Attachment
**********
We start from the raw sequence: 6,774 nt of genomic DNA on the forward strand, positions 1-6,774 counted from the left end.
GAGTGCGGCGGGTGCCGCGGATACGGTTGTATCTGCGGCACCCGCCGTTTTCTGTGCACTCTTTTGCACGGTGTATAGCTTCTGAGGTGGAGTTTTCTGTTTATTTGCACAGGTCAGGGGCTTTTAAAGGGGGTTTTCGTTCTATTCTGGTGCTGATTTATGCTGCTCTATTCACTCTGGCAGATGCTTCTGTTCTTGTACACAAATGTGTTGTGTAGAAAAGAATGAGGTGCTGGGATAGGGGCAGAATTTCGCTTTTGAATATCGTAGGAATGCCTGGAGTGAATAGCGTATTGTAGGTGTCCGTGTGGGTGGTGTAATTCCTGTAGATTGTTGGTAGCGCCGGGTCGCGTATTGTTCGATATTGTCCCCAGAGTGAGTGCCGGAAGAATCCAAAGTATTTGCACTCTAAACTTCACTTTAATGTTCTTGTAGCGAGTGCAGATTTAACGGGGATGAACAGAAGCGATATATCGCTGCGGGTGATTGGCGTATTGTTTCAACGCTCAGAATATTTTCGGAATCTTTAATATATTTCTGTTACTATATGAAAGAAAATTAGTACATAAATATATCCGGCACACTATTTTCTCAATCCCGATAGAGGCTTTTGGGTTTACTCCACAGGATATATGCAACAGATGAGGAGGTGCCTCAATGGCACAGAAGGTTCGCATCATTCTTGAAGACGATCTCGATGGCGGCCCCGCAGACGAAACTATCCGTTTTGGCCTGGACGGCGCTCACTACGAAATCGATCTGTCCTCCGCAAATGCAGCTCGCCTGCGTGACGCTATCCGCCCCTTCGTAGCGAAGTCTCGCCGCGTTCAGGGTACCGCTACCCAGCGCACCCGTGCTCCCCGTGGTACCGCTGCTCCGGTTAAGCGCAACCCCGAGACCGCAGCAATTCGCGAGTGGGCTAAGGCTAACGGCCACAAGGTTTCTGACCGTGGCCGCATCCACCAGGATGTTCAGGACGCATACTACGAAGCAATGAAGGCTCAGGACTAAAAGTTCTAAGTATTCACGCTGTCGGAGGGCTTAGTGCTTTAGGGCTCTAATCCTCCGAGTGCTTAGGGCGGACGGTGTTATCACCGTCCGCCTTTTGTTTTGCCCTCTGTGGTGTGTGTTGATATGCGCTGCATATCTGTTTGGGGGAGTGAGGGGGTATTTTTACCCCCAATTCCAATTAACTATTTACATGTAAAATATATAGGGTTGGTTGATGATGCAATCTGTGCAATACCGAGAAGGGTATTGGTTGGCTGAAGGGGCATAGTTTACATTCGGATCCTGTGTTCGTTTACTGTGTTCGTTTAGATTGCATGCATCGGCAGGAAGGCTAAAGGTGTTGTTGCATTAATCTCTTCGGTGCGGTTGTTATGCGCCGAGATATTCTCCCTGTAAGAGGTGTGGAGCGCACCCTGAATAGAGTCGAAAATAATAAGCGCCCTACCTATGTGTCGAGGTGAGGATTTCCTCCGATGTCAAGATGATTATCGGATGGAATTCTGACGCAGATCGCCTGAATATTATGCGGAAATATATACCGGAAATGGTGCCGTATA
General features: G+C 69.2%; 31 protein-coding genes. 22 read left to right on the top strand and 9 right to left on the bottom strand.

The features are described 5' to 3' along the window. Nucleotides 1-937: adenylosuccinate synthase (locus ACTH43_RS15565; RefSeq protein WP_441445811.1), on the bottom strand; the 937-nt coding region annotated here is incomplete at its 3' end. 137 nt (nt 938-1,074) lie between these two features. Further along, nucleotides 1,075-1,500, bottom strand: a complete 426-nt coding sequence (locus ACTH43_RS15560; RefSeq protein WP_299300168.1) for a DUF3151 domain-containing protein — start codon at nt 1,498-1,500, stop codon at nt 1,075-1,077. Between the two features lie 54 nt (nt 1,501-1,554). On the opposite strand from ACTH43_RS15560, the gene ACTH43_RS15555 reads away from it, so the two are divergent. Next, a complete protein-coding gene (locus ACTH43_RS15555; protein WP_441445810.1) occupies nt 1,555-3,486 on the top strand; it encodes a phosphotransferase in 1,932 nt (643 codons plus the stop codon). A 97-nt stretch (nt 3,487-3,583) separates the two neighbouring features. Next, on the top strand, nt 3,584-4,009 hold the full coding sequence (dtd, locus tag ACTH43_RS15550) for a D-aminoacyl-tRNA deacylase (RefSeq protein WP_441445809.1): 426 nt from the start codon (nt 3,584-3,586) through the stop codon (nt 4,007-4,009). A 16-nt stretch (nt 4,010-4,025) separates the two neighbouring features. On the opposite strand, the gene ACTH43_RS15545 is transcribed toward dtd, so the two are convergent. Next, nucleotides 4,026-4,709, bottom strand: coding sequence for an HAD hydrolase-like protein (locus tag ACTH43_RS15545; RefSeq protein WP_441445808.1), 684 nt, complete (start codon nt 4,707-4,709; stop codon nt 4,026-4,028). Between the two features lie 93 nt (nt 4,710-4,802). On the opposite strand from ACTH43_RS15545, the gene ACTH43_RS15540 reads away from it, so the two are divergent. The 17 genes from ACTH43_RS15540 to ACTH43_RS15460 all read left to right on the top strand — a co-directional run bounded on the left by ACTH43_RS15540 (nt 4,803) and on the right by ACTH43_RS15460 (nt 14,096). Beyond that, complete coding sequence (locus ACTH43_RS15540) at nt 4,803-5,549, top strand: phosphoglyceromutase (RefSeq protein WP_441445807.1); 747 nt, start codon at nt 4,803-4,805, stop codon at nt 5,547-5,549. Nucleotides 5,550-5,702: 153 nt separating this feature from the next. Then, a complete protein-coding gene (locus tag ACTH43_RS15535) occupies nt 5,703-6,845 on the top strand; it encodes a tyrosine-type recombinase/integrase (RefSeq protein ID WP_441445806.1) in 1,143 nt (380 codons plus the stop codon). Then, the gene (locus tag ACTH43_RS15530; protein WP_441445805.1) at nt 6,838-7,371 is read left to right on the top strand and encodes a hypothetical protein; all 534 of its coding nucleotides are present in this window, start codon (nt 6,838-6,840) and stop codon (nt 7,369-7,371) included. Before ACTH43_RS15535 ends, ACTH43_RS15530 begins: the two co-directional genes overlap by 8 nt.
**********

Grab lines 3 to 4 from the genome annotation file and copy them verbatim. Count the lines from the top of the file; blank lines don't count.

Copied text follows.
General features: G+C 69.2%; 31 protein-coding genes. 22 read left to right on the top strand and 9 right to left on the bottom strand.

The features are described 5' to 3' along the window. Nucleotides 1-937: adenylosuccinate synthase (locus ACTH43_RS15565; RefSeq protein WP_441445811.1), on the bottom strand; the 937-nt coding region annotated here is incomplete at its 3' end. 137 nt (nt 938-1,074) lie between these two features. Further along, nucleotides 1,075-1,500, bottom strand: a complete 426-nt coding sequence (locus ACTH43_RS15560; RefSeq protein WP_299300168.1) for a DUF3151 domain-containing protein — start codon at nt 1,498-1,500, stop codon at nt 1,075-1,077. Between the two features lie 54 nt (nt 1,501-1,554). On the opposite strand from ACTH43_RS15560, the gene ACTH43_RS15555 reads away from it, so the two are divergent. Next, a complete protein-coding gene (locus ACTH43_RS15555; protein WP_441445810.1) occupies nt 1,555-3,486 on the top strand; it encodes a phosphotransferase in 1,932 nt (643 codons plus the stop codon). A 97-nt stretch (nt 3,487-3,583) separates the two neighbouring features. Next, on the top strand, nt 3,584-4,009 hold the full coding sequence (dtd, locus tag ACTH43_RS15550) for a D-aminoacyl-tRNA deacylase (RefSeq protein WP_441445809.1): 426 nt from the start codon (nt 3,584-3,586) through the stop codon (nt 4,007-4,009). A 16-nt stretch (nt 4,010-4,025) separates the two neighbouring features. On the opposite strand, the gene ACTH43_RS15545 is transcribed toward dtd, so the two are convergent. Next, nucleotides 4,026-4,709, bottom strand: coding sequence for an HAD hydrolase-like protein (locus tag ACTH43_RS15545; RefSeq protein WP_441445808.1), 684 nt, complete (start codon nt 4,707-4,709; stop codon nt 4,026-4,028). Between the two features lie 93 nt (nt 4,710-4,802). On the opposite strand from ACTH43_RS15545, the gene ACTH43_RS15540 reads away from it, so the two are divergent. The 17 genes from ACTH43_RS15540 to ACTH43_RS15460 all read left to right on the top strand — a co-directional run bounded on the left by ACTH43_RS15540 (nt 4,803) and on the right by ACTH43_RS15460 (nt 14,096). Beyond that, complete coding sequence (locus ACTH43_RS15540) at nt 4,803-5,549, top strand: phosphoglyceromutase (RefSeq protein WP_441445807.1); 747 nt, start codon at nt 4,803-4,805, stop codon at nt 5,547-5,549. Nucleotides 5,550-5,702: 153 nt separating this feature from the next. Then, a complete protein-coding gene (locus tag ACTH43_RS15535) occupies nt 5,703-6,845 on the top strand; it encodes a tyrosine-type recombinase/integrase (RefSeq protein ID WP_441445806.1) in 1,143 nt (380 codons plus the stop codon). Then, the gene (locus tag ACTH43_RS15530; protein WP_441445805.1) at nt 6,838-7,371 is read left to right on the top strand and encodes a hypothetical protein; all 534 of its coding nucleotides are present in this window, start codon (nt 6,838-6,840) and stop codon (nt 7,369-7,371) included. Before ACTH43_RS15535 ends, ACTH43_RS15530 begins: the two co-directional genes overlap by 8 nt.